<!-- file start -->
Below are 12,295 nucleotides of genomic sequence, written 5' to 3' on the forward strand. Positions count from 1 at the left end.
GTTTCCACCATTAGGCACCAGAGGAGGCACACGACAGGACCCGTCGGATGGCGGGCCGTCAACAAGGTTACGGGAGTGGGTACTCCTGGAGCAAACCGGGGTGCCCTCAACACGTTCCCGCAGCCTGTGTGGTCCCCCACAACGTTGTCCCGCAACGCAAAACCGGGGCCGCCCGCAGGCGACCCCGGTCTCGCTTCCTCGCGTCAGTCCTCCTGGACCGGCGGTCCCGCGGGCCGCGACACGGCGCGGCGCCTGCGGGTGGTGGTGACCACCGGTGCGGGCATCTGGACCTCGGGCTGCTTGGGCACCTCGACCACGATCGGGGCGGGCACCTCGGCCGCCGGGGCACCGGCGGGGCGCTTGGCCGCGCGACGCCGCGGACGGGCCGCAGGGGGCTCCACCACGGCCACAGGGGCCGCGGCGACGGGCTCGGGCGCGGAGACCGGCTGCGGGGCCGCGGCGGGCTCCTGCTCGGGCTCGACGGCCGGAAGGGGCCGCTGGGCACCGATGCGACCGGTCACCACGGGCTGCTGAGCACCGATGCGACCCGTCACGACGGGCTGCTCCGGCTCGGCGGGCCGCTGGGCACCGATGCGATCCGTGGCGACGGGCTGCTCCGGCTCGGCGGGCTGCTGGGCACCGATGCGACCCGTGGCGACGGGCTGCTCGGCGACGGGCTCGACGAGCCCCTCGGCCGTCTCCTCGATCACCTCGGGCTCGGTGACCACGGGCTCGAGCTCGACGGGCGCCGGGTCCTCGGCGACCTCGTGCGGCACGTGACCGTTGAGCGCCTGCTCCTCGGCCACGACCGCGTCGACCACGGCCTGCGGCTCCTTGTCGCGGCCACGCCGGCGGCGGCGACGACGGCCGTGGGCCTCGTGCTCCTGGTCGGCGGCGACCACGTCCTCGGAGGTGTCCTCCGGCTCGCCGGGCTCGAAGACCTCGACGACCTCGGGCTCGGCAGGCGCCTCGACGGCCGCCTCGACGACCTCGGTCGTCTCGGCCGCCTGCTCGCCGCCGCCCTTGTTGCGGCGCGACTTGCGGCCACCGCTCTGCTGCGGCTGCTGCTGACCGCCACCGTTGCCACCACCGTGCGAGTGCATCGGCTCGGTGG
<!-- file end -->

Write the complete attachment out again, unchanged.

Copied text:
Below are 12,295 nucleotides of genomic sequence, written 5' to 3' on the forward strand. Positions count from 1 at the left end.
GTTTCCACCATTAGGCACCAGAGGAGGCACACGACAGGACCCGTCGGATGGCGGGCCGTCAACAAGGTTACGGGAGTGGGTACTCCTGGAGCAAACCGGGGTGCCCTCAACACGTTCCCGCAGCCTGTGTGGTCCCCCACAACGTTGTCCCGCAACGCAAAACCGGGGCCGCCCGCAGGCGACCCCGGTCTCGCTTCCTCGCGTCAGTCCTCCTGGACCGGCGGTCCCGCGGGCCGCGACACGGCGCGGCGCCTGCGGGTGGTGGTGACCACCGGTGCGGGCATCTGGACCTCGGGCTGCTTGGGCACCTCGACCACGATCGGGGCGGGCACCTCGGCCGCCGGGGCACCGGCGGGGCGCTTGGCCGCGCGACGCCGCGGACGGGCCGCAGGGGGCTCCACCACGGCCACAGGGGCCGCGGCGACGGGCTCGGGCGCGGAGACCGGCTGCGGGGCCGCGGCGGGCTCCTGCTCGGGCTCGACGGCCGGAAGGGGCCGCTGGGCACCGATGCGACCGGTCACCACGGGCTGCTGAGCACCGATGCGACCCGTCACGACGGGCTGCTCCGGCTCGGCGGGCCGCTGGGCACCGATGCGATCCGTGGCGACGGGCTGCTCCGGCTCGGCGGGCTGCTGGGCACCGATGCGACCCGTGGCGACGGGCTGCTCGGCGACGGGCTCGACGAGCCCCTCGGCCGTCTCCTCGATCACCTCGGGCTCGGTGACCACGGGCTCGAGCTCGACGGGCGCCGGGTCCTCGGCGACCTCGTGCGGCACGTGACCGTTGAGCGCCTGCTCCTCGGCCACGACCGCGTCGACCACGGCCTGCGGCTCCTTGTCGCGGCCACGCCGGCGGCGGCGACGACGGCCGTGGGCCTCGTGCTCCTGGTCGGCGGCGACCACGTCCTCGGAGGTGTCCTCCGGCTCGCCGGGCTCGAAGACCTCGACGACCTCGGGCTCGGCAGGCGCCTCGACGGCCGCCTCGACGACCTCGGTCGTCTCGGCCGCCTGCTCGCCGCCGCCCTTGTTGCGGCGCGACTTGCGGCCACCGCTCTGCTGCGGCTGCTGCTGACCGCCACCGTTGCCACCACCGTGCGAGTGCATCGGCTCGGTGG